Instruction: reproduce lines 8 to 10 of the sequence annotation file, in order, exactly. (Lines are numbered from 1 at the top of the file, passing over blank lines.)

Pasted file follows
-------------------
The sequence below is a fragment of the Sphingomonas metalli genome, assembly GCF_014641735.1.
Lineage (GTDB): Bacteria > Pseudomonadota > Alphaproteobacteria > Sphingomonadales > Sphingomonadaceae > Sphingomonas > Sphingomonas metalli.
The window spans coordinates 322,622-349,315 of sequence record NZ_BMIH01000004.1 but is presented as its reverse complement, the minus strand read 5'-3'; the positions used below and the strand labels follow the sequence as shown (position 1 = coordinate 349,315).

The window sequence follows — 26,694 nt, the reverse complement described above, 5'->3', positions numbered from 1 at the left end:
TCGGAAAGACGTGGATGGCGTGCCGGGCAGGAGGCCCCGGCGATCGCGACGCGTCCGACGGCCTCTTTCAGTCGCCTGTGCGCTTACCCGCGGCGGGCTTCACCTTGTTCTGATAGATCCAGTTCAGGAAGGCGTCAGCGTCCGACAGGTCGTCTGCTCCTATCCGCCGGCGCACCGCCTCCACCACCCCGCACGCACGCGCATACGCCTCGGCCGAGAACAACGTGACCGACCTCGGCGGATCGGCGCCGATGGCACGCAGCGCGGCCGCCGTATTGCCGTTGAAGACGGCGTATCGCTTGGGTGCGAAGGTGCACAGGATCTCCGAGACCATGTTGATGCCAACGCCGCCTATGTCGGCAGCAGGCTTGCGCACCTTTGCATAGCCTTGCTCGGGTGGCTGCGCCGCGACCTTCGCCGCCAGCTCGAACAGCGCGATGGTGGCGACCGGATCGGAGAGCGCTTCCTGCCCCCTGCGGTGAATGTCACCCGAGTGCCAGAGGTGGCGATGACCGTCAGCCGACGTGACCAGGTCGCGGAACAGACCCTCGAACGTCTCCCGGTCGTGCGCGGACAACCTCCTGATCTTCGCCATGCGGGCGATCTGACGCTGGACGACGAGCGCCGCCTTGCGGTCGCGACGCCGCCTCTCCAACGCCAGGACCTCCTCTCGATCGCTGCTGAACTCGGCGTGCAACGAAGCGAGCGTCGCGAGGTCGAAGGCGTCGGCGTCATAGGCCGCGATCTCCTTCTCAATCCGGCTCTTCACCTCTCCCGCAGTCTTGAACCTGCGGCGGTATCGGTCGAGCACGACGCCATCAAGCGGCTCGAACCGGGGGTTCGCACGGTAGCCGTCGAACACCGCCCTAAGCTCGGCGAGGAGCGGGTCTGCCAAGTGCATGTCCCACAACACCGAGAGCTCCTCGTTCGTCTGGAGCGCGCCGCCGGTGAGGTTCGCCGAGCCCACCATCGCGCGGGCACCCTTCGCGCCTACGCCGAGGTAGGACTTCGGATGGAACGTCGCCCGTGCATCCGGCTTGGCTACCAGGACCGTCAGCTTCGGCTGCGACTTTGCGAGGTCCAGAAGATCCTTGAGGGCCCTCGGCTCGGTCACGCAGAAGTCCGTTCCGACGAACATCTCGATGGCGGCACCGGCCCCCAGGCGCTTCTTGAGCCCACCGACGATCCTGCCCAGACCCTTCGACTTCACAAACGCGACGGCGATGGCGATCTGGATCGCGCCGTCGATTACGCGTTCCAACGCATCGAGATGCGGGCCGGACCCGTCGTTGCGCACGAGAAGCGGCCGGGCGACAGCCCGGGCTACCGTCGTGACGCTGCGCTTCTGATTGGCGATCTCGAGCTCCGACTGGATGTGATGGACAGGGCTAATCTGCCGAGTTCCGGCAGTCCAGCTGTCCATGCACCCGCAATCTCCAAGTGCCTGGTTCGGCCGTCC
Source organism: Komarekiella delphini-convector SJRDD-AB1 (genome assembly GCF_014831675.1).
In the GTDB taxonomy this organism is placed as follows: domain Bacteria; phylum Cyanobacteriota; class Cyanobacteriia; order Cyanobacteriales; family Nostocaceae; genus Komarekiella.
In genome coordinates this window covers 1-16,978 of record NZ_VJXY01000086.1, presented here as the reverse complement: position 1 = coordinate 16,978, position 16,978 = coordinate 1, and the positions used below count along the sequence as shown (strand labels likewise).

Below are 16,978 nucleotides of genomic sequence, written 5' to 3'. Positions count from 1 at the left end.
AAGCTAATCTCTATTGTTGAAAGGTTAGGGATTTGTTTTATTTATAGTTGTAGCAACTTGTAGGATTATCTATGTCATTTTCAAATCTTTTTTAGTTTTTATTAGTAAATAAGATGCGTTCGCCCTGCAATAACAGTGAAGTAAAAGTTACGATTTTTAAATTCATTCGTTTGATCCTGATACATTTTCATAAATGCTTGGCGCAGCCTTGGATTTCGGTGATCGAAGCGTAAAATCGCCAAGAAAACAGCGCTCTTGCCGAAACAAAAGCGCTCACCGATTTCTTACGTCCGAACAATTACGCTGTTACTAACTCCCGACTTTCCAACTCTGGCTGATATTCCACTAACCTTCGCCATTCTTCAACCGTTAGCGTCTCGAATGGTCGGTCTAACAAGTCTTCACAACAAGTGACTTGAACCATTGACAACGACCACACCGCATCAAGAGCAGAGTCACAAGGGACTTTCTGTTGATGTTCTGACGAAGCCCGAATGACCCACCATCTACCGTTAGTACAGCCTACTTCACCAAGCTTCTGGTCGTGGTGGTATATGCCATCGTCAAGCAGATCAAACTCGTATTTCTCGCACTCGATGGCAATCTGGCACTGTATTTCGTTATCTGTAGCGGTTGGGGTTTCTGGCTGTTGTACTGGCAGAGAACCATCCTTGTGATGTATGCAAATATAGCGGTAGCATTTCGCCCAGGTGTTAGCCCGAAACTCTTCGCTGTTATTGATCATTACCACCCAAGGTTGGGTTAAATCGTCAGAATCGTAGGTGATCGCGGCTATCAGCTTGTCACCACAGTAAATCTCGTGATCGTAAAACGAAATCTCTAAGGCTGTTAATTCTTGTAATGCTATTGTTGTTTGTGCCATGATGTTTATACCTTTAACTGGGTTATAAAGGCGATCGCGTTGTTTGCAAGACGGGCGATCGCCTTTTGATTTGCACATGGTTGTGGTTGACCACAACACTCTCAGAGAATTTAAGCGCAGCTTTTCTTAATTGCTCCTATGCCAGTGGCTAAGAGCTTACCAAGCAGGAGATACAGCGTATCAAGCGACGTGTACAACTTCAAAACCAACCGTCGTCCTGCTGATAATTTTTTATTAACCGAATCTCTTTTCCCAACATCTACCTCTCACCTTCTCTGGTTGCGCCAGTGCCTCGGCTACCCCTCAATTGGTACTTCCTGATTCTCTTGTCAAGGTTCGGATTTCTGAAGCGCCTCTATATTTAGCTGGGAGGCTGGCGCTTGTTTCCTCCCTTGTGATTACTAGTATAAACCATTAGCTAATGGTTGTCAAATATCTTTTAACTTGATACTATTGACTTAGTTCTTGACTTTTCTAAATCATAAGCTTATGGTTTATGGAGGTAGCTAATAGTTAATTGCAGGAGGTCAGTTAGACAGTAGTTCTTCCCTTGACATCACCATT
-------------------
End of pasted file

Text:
In genome coordinates this window covers 1-16,978 of record NZ_VJXY01000086.1, presented here as the reverse complement: position 1 = coordinate 16,978, position 16,978 = coordinate 1, and the positions used below count along the sequence as shown (strand labels likewise).

Below are 16,978 nucleotides of genomic sequence, written 5' to 3'. Positions count from 1 at the left end.
AAGCTAATCTCTATTGTTGAAAGGTTAGGGATTTGTTTTATTTATAGTTGTAGCAACTTGTAGGATTATCTATGTCATTTTCAAATCTTTTTTAGTTTTTATTAGTAAATAAGATGCGTTCGCCCTGCAATAACAGTGAAGTAAAAGTTACGATTTTTAAATTCATTCGTTTGATCCTGATACATTTTCATAAATGCTTGGCGCAGCCTTGGATTTCGGTGATCGAAGCGTAAAATCGCCAAGAAAACAGCGCTCTTGCCGAAACAAAAGCGCTCACCGATTTCTTACGTCCGAACAATTACGCTGTTACTAACTCCCGACTTTCCAACTCTGGCTGATATTCCACTAACCTTCGCCATTCTTCAACCGTTAGCGTCTCGAATGGTCGGTCTAACAAGTCTTCACAACAAGTGACTTGAACCATTGACAACGACCACACCGCATCAAGAGCAGAGTCACAAGGGACTTTCTGTTGATGTTCTGACGAAGCCCGAATGACCCACCATCTACCGTTAGTACAGCCTACTTCACCAAGCTTCTGGTCGTGGTGGTATATGCCATCGTCAAGCAGATCAAACTCGTATTTCTCGCACTCGATGGCAATCTGGCACTGTATTTCGTTATCTGTAGCGGTTGGGGTTTCTGGCTGTTGTACTGGCAGAGAACCATCCTTGTGATGTATGCAAATATAGCGGTAGCATTTCGCCCAGGTGTTAGCCCGAAACTCTTCGCTGTTATTGATCATTACCACCCAAGGTTGGGTTAAATCGTCAGAATCGTAGGTGATCGCGGCTATCAGCTTGTCACCACAGTAAATCTCGTGATCGTAAAACGAAATCTCTAAGGCTGTTAATTCTTGTAATGCTATTGTTGTTTGTGCCATGATGTTTATACCTTTAACTGGGTTATAAAGGCGATCGCGTTGTTTGCAAGACGGGCGATCGCCTTTTGATTTGCACATGGTTGTGGTTGACCACAACACTCTCAGAGAATTTAAGCGCAGCTTTTCTTAATTGCTCCTATGCCAGTGGCTAAGAGCTTACCAAGCAGGAGATACAGCGTATCAAGCGACGTGTACAACTTCAAAACCAACCGTCGTCCTGCTGATAATTTTTTATTAACCGAATCTCTTTTCCCAACATCTACCTCTCACCTTCTCTGGTTGCGCCAGTGCCTCGGCTACCCCTCAATTGGTACTTCCTGATTCTCTTGTCAAGGTTCGGATTTCTGAAGCGCCTCTATATTTAGCTGGGAGGCTGGCGCTTGTTTCCTCCCTTGTGATTACTAGTATAAACCATTAGCTAATGGTTGTCAAATATCTTTTAACTTGATACTATTGACTTAGTTCTTGACTTTTCTAAATCATAAGCTTATGGTTTATGGAGGTAGCTAATAGTTAATTGCAGGAGGTCAGTTAGACAGTAGTTCTTCCCTTGACATCACCATT